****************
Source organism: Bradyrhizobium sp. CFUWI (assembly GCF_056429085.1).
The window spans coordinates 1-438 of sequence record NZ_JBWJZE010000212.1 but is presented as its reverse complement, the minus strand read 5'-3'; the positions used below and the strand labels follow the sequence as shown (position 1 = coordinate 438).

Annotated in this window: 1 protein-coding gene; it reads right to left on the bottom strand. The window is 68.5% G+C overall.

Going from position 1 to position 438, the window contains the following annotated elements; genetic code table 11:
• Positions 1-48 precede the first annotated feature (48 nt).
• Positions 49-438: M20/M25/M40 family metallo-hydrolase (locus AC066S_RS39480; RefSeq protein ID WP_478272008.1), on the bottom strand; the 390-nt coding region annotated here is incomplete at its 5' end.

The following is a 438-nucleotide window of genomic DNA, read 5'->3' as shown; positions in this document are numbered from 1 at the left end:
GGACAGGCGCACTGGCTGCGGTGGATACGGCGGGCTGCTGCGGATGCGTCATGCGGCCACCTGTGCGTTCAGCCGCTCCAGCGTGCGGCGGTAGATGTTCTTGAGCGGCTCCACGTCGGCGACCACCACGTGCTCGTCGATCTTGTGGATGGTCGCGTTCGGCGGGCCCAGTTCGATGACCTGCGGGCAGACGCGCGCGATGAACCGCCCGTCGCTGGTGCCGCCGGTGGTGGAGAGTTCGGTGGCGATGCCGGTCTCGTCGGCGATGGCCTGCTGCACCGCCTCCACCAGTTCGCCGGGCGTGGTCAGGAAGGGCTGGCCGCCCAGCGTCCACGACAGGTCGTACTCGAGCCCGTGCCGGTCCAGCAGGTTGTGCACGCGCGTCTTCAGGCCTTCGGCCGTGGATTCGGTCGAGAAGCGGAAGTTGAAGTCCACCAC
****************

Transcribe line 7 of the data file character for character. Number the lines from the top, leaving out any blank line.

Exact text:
The following is a 438-nucleotide window of genomic DNA, read 5'->3' as shown; positions in this document are numbered from 1 at the left end: